Preprint Article Version 1 Preserved in Portico This version is not peer-reviewed

The Effect of Crop Rotation and Cultivation History on Predicted Carbon Sequestration in Soils of Two Experimental Fields in the Moscow Region, Russia

Version 1 : Received: 29 November 2020 / Approved: 7 December 2020 / Online: 7 December 2020 (09:36:42 CET)

How to cite: Prokopyeva, K.; Romanenkov, V.; Sidorenkova, N.; Pavlova, V.; Siptits, S.; Krasilnikov, P. The Effect of Crop Rotation and Cultivation History on Predicted Carbon Sequestration in Soils of Two Experimental Fields in the Moscow Region, Russia. Preprints 2020, 2020120133 (doi: 10.20944/preprints202012.0133.v1). Prokopyeva, K.; Romanenkov, V.; Sidorenkova, N.; Pavlova, V.; Siptits, S.; Krasilnikov, P. The Effect of Crop Rotation and Cultivation History on Predicted Carbon Sequestration in Soils of Two Experimental Fields in the Moscow Region, Russia. Preprints 2020, 2020120133 (doi: 10.20944/preprints202012.0133.v1).

Abstract

Soil organic carbon (SOC) sequestration in arable soils is a challenging goal for soil management. Multiple factors should be considered for the prediction of the soil capacity to fix atmospheric carbon. In this study, we focused on the effect of crop rotation and previous land use for future carbon sequestration on two experimental fields with identical soils (Retisols) and input of organic fertilizers. We analyzed the SOC dynamics and used the Roth C model to forecast SOC changes under RCP4.5 and RCP8.5 scenarios. Our experimental and modelling results indicated a consistent increase in SOC stocks and the stable fractions of soil organic matter (SOM). The increase in SOC was higher in the experiment with the crop-grassland rotation that in the experiment with a rotation of row crops and barley. With similar total SOC stocks, the efficiency of soil management differed as reflected by the contrasting composition of SOM, as fields with a long cultivation history showed higher SOM stability. The goal of 4‰ annual increase of SOC stocks may be reached under crop- grassland rotation in 2020-40 and 2080-90 when applying mineral or organic fertilizer system for scenario RCP4.5, and mineral fertilizer system in 2080-2090 for scenario RCP8.5.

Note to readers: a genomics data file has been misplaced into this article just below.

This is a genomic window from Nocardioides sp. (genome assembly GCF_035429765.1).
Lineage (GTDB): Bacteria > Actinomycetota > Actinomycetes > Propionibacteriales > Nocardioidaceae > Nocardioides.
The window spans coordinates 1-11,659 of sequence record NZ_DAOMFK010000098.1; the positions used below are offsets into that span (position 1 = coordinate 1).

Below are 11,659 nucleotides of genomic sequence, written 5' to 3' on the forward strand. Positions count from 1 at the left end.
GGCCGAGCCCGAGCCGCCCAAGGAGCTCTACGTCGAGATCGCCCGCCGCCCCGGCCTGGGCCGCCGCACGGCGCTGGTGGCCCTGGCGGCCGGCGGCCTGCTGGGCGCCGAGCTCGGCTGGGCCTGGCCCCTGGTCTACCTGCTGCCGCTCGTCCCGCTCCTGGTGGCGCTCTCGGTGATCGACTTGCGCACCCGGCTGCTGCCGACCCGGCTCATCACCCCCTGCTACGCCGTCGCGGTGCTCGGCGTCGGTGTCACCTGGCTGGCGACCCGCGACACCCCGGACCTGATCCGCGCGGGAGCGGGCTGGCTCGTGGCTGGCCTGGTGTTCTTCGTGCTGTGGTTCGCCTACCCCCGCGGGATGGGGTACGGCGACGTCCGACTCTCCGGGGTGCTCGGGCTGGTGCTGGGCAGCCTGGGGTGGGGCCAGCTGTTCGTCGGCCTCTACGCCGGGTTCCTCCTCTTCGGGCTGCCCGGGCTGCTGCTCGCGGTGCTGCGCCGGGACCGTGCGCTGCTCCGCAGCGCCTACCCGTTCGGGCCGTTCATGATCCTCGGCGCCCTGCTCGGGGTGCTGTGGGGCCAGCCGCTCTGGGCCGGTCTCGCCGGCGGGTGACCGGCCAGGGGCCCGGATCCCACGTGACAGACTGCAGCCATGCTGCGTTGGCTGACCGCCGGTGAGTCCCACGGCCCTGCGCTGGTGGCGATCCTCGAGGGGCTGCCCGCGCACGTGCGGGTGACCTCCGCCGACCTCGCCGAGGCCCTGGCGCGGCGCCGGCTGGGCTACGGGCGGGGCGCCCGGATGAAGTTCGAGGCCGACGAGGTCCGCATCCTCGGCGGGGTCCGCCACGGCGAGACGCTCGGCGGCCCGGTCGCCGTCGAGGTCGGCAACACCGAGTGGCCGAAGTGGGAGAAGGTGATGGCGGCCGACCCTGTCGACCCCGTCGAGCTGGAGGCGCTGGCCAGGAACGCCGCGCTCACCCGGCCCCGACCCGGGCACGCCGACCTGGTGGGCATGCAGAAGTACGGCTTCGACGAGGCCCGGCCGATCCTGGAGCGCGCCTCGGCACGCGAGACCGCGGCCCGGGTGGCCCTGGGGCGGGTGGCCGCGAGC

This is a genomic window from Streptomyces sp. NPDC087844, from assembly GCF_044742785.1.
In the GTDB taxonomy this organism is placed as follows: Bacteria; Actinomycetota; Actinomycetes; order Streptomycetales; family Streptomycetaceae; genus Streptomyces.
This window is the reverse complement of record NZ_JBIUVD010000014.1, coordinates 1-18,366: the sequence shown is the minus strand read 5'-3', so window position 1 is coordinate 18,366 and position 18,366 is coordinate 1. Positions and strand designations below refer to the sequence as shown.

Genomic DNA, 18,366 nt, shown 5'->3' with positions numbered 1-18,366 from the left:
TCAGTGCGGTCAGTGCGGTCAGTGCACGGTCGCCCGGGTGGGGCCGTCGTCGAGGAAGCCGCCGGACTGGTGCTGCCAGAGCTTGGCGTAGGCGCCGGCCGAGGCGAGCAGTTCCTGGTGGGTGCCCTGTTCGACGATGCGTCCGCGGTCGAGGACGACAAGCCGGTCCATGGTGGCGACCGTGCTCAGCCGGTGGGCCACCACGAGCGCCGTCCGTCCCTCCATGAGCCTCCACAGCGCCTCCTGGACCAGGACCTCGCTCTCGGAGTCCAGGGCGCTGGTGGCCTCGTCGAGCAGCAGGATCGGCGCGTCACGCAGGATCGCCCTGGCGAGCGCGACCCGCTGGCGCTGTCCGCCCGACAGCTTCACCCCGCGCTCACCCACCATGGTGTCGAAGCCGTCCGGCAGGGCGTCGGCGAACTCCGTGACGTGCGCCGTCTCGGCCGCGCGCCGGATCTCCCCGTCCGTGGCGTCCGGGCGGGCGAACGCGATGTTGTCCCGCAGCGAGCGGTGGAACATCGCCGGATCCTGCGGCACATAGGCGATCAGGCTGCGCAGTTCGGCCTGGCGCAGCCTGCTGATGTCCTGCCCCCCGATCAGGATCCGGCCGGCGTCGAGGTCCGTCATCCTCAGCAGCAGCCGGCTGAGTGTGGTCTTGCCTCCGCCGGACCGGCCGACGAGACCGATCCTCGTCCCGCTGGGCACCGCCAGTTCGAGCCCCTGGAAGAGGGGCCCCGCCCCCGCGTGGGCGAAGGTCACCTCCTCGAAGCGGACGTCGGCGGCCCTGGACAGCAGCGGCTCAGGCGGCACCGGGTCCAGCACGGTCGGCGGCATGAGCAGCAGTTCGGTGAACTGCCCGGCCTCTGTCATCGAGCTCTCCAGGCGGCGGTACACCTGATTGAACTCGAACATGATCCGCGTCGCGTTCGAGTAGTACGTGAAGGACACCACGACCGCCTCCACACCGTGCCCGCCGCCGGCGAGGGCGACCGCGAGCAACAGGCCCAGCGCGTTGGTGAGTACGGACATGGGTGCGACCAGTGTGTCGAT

Subject Areas

soil organic carbon; long-term experiments; RothC model; climate change; "4 per 1000" initiative; Retisols

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